A Different Sort of Gnostic

Marc Cortez shared this diagram, which is like one that I shared previously, but is a bit more helpful in spelling out what the axis lines represent. What do you think?

I think it is also perhaps more helpful than the Dawkins Scale. But the footnote suggests that things are still complicated, and there is still no incorporation of the fact that one may be graphed differently on such a chart in relation to different ideas of God.


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  • Richard Billingsley

    Atheist Gnostic? What? That doesn’t make any sense. The creator of this cartoon doesn’t understand what a Gnostic is. Or believes.

    • http://www.patheos.com/blogs/religionprof/ James F. McGrath

      I think you have misunderstood how they are using the term. They mean one who claims to know, as opposed to agnostic, one who does not claim to know, or claims not to know. They don’t mean Sethians or Valentinians or Mandaeans! :-)

      • Richard Billingsley

        I see. I wasn’t aware of another definition of Gnostic.

  • Irina

    Hm, my position in that diagram would be approximately on the agnostic theist’s left hand.

  • http://timebottle.weebly.com/ Beau Quilter

    A picture (or cartoon) is usually meant to convey more than just words.

    Look at the characters representing agnostics (both sorts); they look like reasonable, open-minded, unpretentious guys that anyone would enjoy having over for coffee.

    Now look at the two characters representing gnostics; they look like unreasonable, close-minded, pretentious snots that anyone would go out of their way to avoid.

    I have a feeling the cartoonist is agnostic.

    • http://www.patheos.com/blogs/religionprof/ James F. McGrath

      I didn’t even look at them that carefully. The closed eyes versus open eyes are also interesting!

      I shared this mainly because we’ve had several interesting discussions on the blog about spectrums and categorizations of this sort.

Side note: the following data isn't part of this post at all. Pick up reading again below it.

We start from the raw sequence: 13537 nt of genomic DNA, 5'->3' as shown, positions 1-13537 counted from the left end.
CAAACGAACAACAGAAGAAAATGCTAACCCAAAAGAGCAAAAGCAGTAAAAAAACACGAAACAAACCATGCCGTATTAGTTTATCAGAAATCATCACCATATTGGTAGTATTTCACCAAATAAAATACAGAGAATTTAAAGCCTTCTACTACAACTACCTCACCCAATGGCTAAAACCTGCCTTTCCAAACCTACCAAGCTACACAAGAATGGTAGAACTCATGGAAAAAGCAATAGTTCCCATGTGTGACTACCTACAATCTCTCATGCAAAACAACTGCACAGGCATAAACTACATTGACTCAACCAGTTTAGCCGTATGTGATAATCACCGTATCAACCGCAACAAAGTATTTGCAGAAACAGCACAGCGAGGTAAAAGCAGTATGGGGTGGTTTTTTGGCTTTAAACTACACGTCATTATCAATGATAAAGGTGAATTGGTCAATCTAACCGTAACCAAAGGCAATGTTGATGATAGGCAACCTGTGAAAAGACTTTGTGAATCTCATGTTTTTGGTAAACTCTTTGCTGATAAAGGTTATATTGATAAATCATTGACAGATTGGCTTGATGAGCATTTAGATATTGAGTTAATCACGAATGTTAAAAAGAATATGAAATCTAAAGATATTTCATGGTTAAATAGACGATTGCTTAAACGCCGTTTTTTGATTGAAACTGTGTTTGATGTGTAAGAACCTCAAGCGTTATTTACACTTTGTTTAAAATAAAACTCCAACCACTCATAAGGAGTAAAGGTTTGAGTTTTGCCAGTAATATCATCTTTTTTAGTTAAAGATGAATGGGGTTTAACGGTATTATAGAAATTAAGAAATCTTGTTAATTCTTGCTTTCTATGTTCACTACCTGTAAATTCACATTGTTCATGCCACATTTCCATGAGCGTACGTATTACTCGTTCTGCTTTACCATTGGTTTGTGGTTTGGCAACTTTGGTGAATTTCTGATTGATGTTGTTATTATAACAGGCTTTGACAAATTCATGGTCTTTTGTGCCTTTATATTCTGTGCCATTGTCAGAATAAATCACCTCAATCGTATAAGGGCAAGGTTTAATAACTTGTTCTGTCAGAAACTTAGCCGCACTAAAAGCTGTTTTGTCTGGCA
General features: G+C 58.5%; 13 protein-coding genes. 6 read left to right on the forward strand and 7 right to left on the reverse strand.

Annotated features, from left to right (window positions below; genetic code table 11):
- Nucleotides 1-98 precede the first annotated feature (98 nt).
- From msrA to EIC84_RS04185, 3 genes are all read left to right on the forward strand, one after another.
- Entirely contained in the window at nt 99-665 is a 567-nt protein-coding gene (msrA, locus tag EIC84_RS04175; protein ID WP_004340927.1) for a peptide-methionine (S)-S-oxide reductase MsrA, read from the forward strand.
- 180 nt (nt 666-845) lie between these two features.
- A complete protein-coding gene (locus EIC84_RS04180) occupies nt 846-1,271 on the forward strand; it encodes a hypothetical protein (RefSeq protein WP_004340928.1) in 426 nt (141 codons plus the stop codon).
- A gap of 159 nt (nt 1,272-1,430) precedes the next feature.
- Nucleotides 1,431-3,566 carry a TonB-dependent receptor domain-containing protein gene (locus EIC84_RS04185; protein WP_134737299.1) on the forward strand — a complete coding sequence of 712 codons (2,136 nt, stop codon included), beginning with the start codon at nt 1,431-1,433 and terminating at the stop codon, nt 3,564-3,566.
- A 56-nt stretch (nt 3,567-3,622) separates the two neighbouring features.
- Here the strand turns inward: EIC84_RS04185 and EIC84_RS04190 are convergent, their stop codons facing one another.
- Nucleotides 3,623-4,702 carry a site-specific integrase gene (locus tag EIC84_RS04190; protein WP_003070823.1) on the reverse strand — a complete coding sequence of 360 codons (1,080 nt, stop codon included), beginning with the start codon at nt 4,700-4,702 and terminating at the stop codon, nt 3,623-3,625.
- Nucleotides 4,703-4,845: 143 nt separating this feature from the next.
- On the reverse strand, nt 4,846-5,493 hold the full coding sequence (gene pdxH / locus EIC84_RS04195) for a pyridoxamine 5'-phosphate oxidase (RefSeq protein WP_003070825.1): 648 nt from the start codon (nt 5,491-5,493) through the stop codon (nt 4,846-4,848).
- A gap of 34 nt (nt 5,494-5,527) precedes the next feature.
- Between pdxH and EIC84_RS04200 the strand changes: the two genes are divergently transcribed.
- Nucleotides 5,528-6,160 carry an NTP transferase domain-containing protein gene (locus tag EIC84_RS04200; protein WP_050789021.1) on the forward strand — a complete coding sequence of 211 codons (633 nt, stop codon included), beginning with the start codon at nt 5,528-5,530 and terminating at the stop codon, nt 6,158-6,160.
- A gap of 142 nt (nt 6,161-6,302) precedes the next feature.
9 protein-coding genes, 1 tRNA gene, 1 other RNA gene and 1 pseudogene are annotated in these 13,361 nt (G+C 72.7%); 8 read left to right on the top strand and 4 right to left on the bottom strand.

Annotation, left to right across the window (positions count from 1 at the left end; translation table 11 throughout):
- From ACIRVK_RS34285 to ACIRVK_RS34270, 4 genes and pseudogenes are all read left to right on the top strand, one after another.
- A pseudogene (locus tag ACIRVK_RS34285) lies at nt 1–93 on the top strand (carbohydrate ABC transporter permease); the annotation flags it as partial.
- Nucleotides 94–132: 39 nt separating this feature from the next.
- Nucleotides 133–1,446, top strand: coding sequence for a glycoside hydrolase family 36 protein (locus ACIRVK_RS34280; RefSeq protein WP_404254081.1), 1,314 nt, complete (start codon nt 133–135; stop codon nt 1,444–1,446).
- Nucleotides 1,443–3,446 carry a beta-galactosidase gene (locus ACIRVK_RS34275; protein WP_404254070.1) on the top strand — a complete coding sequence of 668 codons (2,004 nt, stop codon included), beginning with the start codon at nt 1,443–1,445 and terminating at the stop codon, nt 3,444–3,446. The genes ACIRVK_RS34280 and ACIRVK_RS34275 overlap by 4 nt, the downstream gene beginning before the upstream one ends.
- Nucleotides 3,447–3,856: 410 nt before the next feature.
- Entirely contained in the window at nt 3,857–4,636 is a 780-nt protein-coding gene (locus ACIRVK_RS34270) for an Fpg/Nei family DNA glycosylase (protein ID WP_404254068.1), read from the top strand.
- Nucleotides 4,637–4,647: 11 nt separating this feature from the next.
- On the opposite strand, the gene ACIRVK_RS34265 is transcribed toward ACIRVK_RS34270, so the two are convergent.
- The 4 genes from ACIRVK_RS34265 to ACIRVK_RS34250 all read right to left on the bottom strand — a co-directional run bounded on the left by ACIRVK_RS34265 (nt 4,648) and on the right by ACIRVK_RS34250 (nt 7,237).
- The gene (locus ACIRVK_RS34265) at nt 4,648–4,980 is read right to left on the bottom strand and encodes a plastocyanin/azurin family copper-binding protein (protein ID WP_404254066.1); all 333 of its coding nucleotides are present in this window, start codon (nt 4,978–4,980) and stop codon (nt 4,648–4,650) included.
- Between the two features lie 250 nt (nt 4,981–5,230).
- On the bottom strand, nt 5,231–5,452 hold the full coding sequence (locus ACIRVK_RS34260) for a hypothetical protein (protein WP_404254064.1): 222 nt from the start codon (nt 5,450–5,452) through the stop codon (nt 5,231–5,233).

• http://timebottle.weebly.com/ Beau Quilter

        Yes, I think it’s a very interesting discussion as well. I just found the caricatures amusing. (Look at the clothing choices, too.)

        I sympathize with the cartoonist. I sit squarely on the agnostic side of the vertical line, as well. And I’m probably wavering closer to the horizontal line than I like to admit.

    • Norm Englund

      I agree. Both gnostics look like they have sticks up their butts.

    • Richard Billingsley

      This says more about he cartoonist than it does about what different
      people believe. People who are sure are no less easy to have coffee with
      than people who aren’t. I am reminded of Irshad Manji’s remark that
      moderation, which I believe is what agnosticism is supposed to mean, is a
      cop out. It is one thing to not be sure and are honest about it. And
      another to not want to be sure.

      • http://timebottle.weebly.com/ Beau Quilter

        Interesting. I don’t know any agnostics who do “not want to be sure.” The agnostics I know (myself included) are not sure and “honest about it.”

        Of course, part of the reason for not being sure is realizing the difficulty in trying to prove or disprove God.

    • leo moon

      I’m going to call my band “Gnostic Snots.”

  • Ian

    I think these categories are a bit irrelevant.

    The question of belief in God either presupposes a specific God (which wouldn’t have to be theistic) or else is a very different question: “Do you use the word God sympathetically?”

    So most of us here are Atheists, with regard to the evangelical anthropomorphic God. I’d assume all of us here are Atheists with regard to Thor.

    But we differ on whether there are things of significance to us that we might label “God”. I suspect we don’t vary as much on whether we share those same things of significance, but do vary on whether we’d chose to call it “God”.

    So the idea that we ‘are’ ‘atheist’, ‘theist’, an thence ‘gnostic’ or ‘agnostic’ seems artificial. The referent is simply too underspecified.